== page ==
February 16, 2018
Allan Waters Auditorium, 2nd floor, 209 Victoria Street (venue and bathrooms are wheelchair accessible)
“Across the globe, Africans and the African Diaspora continue to suffer inequality and disadvantage because of the legacy of colonialism and slavery.” – The United Nations Decade for People of African Descent 2015-2024.
Effective health care interventions for African/Black Diasporic populations must begin by understanding the context and impacts of structural racism, which extend to:
- The experiences people are having outside of the health care system.
- The experiences people are having within the health care system.
- The ways that the health care industry operates.
Dr. LaRon E. Nelson will share examples that illustrate the ways in which his research deliberately intersects with activist-scholars, artists, health providers and policymakers to address these realities.
Dr. Nelson is a public health nurse and a scientist at the St. Michael’s Hospital Centre for Urban Health Solutions. He is also the Ontario HIV Treatment Network Research Chair in HIV Program Science with African, Caribbean and Black Communities. He is recognized as the world’s leading authority on the application of self-determination theory to develop interventions and care models to optimize the HIV care continuum for African and African Diaspora populations. He is also an elected Fellow in the American Academy of Nursing.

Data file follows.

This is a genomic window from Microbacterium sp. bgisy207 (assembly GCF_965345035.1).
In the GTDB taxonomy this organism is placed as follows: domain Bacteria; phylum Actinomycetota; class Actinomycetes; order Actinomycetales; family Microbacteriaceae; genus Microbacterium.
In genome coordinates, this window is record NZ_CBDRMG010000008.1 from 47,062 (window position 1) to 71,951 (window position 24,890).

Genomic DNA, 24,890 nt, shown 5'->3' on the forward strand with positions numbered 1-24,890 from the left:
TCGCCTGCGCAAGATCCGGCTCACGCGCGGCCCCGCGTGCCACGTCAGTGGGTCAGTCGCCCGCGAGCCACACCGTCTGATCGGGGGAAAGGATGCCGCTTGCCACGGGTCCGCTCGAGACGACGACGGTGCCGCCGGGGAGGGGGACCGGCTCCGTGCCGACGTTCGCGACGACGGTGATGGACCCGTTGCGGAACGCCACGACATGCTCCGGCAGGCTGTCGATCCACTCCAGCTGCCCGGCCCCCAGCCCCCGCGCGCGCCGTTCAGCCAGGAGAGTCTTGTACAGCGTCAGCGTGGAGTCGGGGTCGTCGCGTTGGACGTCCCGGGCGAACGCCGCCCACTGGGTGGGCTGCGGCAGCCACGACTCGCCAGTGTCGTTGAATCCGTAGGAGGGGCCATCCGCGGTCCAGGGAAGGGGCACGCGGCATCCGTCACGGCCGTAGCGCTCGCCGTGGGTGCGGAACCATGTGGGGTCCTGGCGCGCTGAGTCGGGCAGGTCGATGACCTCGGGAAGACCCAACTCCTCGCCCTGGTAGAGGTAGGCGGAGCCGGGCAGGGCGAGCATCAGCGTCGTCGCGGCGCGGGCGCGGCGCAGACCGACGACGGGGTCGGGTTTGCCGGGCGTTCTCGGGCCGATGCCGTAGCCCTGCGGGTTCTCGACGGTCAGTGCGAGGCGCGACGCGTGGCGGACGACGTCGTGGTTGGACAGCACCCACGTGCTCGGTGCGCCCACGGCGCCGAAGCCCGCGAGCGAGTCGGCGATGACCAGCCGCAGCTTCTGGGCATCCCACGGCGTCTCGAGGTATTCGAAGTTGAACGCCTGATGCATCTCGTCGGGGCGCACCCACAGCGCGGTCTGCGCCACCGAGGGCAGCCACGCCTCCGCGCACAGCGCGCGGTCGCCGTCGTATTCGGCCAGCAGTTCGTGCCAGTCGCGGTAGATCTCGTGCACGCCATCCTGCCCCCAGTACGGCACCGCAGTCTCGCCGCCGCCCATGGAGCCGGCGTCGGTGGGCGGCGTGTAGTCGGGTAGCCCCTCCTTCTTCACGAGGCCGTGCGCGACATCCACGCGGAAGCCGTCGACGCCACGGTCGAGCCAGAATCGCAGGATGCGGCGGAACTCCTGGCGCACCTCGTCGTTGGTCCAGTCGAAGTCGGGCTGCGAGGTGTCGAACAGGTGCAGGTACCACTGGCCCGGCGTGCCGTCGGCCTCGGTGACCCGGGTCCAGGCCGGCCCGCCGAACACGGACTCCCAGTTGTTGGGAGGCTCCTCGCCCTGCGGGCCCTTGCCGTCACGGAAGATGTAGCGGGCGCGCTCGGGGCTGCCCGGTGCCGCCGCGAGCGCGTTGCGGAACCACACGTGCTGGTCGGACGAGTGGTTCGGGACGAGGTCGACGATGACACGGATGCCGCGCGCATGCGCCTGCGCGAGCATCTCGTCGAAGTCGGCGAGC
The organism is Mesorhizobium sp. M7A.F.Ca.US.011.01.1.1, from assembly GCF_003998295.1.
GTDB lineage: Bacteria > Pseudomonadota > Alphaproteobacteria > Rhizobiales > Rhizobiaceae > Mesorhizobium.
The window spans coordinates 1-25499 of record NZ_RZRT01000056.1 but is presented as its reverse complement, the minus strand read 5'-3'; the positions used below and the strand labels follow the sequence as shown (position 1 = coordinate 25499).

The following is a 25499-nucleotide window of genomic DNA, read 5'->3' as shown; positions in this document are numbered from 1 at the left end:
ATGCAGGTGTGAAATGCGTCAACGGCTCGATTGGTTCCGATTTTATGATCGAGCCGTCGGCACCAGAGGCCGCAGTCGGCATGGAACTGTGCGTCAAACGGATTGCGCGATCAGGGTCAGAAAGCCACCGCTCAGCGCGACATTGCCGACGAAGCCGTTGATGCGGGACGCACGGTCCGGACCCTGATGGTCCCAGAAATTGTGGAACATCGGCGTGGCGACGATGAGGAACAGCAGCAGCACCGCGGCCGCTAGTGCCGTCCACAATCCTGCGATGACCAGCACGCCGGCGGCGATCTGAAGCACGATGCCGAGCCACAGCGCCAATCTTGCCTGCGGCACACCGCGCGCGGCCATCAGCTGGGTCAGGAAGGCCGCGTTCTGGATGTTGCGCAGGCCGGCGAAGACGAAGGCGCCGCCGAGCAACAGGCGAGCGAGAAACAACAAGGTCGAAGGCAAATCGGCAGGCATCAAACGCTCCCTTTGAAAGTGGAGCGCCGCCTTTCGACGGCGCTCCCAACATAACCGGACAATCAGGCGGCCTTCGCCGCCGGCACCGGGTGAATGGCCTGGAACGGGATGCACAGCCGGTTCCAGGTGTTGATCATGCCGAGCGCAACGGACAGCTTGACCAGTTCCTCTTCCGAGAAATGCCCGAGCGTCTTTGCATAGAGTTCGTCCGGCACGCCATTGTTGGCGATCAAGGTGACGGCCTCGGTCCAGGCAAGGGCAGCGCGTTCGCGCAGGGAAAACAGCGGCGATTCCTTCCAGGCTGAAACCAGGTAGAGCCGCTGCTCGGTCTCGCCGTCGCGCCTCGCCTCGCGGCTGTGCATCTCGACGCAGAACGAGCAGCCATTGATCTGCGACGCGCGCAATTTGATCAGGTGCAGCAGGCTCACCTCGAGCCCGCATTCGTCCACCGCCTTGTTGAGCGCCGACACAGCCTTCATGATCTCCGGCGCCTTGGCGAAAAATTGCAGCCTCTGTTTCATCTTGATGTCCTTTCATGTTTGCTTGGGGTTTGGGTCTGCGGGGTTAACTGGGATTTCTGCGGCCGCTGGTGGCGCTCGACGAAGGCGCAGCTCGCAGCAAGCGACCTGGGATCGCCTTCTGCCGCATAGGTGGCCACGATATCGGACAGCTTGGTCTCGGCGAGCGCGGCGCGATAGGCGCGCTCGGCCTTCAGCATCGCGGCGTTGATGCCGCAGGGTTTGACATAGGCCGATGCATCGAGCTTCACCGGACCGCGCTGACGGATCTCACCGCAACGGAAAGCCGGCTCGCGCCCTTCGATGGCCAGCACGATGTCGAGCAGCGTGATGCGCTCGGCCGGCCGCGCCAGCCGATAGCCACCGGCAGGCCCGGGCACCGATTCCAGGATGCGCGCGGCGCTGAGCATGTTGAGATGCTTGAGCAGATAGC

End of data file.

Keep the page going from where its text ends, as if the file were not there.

Space is limited. Please register by emailing [email protected].
Presented by the Centre Talks committee from the Centre for Urban Health Solutions in partnership with the High Impact Field-based Interventions Lab (HiFi Lab).